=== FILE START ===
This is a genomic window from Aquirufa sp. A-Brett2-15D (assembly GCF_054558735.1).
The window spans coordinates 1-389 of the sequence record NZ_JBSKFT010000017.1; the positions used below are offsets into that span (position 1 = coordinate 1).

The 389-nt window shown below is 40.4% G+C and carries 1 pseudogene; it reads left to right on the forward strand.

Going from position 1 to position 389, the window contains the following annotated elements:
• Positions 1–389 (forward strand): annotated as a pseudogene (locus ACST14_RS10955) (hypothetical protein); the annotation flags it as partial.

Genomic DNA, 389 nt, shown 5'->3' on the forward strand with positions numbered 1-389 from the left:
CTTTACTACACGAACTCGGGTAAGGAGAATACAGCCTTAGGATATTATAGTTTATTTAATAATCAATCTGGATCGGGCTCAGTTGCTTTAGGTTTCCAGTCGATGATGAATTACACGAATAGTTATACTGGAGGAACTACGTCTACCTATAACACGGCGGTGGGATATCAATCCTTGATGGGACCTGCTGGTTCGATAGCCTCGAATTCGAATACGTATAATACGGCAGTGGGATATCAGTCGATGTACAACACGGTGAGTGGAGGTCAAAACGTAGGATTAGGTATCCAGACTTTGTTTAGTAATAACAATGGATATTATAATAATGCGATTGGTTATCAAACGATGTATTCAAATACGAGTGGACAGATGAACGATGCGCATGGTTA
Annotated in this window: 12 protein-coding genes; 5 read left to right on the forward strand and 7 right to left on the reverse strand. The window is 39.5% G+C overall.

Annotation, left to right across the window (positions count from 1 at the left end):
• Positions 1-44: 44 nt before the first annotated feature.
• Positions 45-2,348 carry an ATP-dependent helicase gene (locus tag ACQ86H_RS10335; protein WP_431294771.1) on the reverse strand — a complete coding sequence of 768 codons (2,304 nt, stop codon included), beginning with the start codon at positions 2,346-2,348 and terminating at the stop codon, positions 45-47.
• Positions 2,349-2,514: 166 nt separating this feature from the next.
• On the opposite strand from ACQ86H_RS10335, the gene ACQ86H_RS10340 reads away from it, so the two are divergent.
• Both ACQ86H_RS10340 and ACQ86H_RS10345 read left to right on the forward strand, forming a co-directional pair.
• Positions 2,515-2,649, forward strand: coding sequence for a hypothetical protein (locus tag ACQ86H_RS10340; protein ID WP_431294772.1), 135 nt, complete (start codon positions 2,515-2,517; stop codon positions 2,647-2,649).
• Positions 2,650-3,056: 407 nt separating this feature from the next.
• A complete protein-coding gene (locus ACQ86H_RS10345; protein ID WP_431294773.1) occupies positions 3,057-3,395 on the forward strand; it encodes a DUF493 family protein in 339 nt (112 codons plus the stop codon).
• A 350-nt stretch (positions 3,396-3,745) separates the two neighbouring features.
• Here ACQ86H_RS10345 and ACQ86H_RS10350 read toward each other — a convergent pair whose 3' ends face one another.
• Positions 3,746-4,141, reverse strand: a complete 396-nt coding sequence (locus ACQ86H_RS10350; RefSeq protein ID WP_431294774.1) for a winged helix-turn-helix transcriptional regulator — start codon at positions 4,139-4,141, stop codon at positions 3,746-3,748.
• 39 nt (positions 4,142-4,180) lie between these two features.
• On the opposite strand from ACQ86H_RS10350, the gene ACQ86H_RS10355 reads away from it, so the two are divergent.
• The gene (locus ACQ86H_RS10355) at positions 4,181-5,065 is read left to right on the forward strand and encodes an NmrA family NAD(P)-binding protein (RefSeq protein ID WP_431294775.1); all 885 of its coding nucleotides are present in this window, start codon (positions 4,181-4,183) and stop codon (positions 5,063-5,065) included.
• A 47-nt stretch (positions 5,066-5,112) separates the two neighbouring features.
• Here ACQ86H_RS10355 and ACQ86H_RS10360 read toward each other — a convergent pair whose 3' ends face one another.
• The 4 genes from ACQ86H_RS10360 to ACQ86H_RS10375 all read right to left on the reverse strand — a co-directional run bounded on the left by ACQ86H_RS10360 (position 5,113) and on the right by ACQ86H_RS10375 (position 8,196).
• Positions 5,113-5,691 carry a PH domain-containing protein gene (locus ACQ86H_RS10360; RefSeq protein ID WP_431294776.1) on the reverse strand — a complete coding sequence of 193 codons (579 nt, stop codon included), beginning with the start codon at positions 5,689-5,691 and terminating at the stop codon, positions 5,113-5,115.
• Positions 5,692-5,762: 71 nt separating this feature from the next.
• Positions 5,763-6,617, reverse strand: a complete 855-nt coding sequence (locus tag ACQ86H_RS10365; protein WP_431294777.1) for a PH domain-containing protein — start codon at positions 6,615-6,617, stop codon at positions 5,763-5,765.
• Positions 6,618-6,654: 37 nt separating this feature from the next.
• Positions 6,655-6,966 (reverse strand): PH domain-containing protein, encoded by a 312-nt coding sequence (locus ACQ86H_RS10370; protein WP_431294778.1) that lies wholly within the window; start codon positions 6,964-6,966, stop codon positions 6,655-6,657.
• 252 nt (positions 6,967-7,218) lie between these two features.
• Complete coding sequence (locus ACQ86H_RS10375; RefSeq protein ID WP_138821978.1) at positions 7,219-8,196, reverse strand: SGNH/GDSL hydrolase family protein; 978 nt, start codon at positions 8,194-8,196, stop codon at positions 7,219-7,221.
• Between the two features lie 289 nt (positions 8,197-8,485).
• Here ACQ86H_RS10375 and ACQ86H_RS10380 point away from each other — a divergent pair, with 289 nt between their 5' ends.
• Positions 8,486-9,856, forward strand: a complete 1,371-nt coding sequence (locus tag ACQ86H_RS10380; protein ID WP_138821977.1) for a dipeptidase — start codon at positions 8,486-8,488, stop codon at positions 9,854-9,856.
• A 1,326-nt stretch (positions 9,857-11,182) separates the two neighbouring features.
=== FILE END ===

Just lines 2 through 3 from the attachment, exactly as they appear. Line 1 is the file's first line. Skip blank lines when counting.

The window spans coordinates 1-389 of the sequence record NZ_JBSKFT010000017.1; the positions used below are offsets into that span (position 1 = coordinate 1).

The 389-nt window shown below is 40.4% G+C and carries 1 pseudogene; it reads left to right on the forward strand.